Last week, the American Energy Innovation Council (AEIC) called for the creation of a new federal financing entity to support the deployment of innovative clean energy technologies, similar to the Clean Energy Deployment Administration, the first national green bank originally proposed in 2009.
The AEIC is a group of 11 corporate leaders, including Bill Gates and John Doerr, with the mission “to foster strong economic growth, create jobs in new industries, and reestablish America’s energy technology leadership through robust public and private investments in the development of world-changing energy technologies.” As a project of the Bipartisan Policy Center, the AEIC advances policies that enjoy broad support and harness the economic opportunity that comes from addressing climate change.
Last week, AEIC issued a new report titled, “Energy Innovation: Support the Full Innovation Lifecycle.” The report takes a refreshing, holistic look at the energy development lifecycle, acknowledging that R&D investment alone is insufficient. And a narrow focus on initial commercial deployments of new technologies is insufficient, as well.
Rather, the public and private sector must work together all the way through deployment to ensure critical technologies can grow to scale as profitable investments for the private sector. As the report says, it “focuses on how lawmakers can continue to support energy innovation R&D while also thinking ahead toward the need for more effective incentives and strategies for commercial-scale demonstration and deployment.”
“[I]t has become increasingly clear that an exclusive focus on early-stage R&D is insufficient. The path from the lab bench to widescale deployment of new energy technologies is long and arduous and can require decades of effort and hundreds of millions, or even billions, of investment dollars. A more comprehensive approach to the full innovation lifecycle—encompassing not only research and development, but also demonstration and deployment—can help ensure the United States remains home, not only to the inventors of tomorrow’s critical energy technologies, but also to the companies that build, manufacture, and export those technologies to the world.”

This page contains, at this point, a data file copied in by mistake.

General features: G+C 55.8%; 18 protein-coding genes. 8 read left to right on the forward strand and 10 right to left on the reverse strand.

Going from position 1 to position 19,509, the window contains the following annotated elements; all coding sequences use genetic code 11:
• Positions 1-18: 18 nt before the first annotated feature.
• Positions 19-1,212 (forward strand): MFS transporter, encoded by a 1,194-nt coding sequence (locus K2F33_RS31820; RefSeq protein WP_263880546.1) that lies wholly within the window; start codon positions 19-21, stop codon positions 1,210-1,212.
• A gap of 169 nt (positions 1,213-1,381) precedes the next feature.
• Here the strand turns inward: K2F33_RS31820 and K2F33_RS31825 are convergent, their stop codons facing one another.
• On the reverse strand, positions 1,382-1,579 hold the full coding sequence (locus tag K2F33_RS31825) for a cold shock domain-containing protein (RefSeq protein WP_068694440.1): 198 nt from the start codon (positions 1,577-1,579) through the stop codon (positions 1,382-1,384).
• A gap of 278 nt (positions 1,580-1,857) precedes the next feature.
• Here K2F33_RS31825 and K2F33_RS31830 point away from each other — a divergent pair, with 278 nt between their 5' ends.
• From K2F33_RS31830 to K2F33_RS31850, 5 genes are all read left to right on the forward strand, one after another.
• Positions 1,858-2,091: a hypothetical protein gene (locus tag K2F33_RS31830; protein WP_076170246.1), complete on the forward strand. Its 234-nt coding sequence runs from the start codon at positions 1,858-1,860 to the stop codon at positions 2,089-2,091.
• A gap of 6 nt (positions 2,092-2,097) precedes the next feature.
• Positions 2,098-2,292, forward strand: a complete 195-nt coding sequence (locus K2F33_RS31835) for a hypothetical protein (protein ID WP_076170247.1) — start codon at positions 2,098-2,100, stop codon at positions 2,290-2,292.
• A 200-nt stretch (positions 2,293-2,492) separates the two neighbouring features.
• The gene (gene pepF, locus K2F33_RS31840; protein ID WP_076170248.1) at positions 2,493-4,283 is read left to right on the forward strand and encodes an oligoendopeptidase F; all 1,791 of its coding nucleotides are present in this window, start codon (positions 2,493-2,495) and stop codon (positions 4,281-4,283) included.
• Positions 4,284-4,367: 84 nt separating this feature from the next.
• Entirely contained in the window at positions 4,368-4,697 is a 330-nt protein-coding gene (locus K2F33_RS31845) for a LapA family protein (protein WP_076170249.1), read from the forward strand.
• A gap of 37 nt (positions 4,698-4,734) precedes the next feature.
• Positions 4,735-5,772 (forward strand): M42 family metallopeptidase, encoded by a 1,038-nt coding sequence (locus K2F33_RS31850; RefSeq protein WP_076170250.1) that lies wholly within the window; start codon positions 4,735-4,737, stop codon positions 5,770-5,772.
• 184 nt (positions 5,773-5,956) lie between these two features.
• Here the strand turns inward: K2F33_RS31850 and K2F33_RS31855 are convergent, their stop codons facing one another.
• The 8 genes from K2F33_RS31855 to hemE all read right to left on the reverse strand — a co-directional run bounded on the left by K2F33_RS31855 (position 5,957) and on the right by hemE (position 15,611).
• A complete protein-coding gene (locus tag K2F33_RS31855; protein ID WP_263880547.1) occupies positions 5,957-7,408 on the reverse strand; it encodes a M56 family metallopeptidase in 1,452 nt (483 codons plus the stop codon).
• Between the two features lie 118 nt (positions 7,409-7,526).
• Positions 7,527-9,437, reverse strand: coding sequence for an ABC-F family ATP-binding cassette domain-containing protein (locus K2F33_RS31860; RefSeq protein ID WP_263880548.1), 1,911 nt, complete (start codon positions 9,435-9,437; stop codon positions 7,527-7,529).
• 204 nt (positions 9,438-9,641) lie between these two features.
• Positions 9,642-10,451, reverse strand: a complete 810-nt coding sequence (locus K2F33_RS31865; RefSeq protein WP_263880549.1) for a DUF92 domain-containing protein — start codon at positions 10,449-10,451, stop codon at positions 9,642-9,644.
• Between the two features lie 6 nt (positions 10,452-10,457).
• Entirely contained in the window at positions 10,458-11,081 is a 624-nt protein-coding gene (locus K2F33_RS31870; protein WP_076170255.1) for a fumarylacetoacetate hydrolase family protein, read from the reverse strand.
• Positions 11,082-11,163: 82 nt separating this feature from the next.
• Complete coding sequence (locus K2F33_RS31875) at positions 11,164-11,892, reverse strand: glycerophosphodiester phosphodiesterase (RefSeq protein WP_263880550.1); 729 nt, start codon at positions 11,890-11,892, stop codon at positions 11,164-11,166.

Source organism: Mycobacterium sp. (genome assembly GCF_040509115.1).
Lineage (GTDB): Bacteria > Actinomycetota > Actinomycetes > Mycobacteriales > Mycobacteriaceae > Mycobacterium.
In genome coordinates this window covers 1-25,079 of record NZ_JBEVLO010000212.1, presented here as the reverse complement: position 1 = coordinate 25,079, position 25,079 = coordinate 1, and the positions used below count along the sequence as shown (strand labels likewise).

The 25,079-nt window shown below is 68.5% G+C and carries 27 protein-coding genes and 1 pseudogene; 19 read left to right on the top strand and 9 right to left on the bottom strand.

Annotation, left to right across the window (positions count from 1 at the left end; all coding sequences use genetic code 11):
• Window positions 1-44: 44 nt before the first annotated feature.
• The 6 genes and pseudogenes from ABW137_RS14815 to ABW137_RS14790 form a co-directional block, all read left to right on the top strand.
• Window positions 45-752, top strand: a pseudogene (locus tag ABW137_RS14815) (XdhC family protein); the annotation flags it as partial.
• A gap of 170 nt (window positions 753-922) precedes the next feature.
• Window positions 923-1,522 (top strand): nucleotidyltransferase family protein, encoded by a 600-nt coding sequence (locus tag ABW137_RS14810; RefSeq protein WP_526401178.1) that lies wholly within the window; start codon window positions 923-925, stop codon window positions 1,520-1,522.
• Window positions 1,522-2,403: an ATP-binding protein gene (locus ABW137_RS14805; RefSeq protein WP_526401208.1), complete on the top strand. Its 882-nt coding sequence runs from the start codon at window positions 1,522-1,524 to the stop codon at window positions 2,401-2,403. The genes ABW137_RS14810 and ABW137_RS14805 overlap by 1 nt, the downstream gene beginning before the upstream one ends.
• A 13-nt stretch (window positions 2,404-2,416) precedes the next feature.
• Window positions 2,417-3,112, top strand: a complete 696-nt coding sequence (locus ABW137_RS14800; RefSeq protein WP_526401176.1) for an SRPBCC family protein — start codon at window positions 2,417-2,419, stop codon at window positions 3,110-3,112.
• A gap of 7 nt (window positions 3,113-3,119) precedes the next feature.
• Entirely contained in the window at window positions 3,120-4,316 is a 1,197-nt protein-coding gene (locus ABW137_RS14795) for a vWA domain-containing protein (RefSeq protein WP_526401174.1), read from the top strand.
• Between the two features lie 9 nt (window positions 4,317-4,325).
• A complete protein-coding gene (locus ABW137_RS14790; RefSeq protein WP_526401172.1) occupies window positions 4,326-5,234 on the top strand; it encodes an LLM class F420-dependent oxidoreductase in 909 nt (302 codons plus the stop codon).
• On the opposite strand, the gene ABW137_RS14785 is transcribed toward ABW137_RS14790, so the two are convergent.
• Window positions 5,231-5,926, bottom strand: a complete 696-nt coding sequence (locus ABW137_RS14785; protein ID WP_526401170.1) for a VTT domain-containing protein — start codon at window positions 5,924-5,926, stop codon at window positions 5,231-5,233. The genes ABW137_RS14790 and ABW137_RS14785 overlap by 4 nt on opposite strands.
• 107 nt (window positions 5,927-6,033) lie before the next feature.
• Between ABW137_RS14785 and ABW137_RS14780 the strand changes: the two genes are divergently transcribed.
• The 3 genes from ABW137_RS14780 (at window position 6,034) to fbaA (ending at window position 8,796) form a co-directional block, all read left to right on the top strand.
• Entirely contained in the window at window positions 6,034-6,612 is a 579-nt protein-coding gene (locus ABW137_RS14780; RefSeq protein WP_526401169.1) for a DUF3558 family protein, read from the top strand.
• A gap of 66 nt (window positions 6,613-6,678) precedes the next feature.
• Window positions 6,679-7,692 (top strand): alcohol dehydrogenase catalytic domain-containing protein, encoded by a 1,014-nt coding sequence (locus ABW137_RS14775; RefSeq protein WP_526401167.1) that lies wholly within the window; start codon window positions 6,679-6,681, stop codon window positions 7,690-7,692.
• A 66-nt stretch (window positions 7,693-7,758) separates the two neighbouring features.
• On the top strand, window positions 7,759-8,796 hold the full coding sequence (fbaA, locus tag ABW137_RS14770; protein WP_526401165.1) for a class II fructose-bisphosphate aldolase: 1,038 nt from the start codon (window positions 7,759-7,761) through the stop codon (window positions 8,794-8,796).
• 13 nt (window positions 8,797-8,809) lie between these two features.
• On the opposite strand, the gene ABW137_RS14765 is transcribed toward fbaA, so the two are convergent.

And one of their nine proposed recommendations for this more holistic approach to energy innovation is to create a new dedicated financing mechanism similar to the Clean Energy Deployment Administration (CEDA) originally proposed and advocated for by CGC in 2009. As the report correctly states,
“Even if the technology has been successfully demonstrated at scale, costs may still be poorly understood and benefits from learning-by-doing may not be fully realized, creating the potential for cost overruns or higher initial costs. If the company developing the new technology is itself new and considered riskier than mature companies, it may not be able to access financing through traditional capital markets.”
In other words, simply proving that a technology works in a commercial application does not lead to rapid and widescale deployment. (Just look at solar PV technology, which is the cheapest new power source in large portions of the country, yet makes up less than 2% of power generation in America.) There are many other barriers that halt the flow of finance even when a technology is low-risk. Innovative applications of new technologies can create just as much of a hindrance to investment as the technology risk itself.
What is the solution according to this group of business leaders? Reviving the idea of CEDA, which, “would have been provided with authority to issue loans, including direct loans, loan guarantees, and other financing options. It also would have had the ability to issue bonds, convertible bonds, and warrants, and would have been allowed to purchase debt securities. An entity of this type could be modeled after other successful federal agencies such as the Export-Import Bank.”
No wonder an organization seeking bipartisan solutions would proposed such an entity. In 2009, CEDA had overwhelming bipartisan support. CEDA was passed by the House Energy & Commerce Committee with a 51-6 bi-partisan vote, and then was passed by the full House. And it was passed by the Senate Energy & Nature Resources Committee with a 15-8 vote. You can read the details here.
The very same House Energy & Commerce Committee today is considering National Climate Bank Act of 2019, which embodies the same principles and approach as CEDA. That Act was included as part of the broader CLEAN Future Act, as well.
So for those looking for bipartisan solutions to climate change that focus on technology innovation and private sector leadership, look no farther than the National Climate Bank.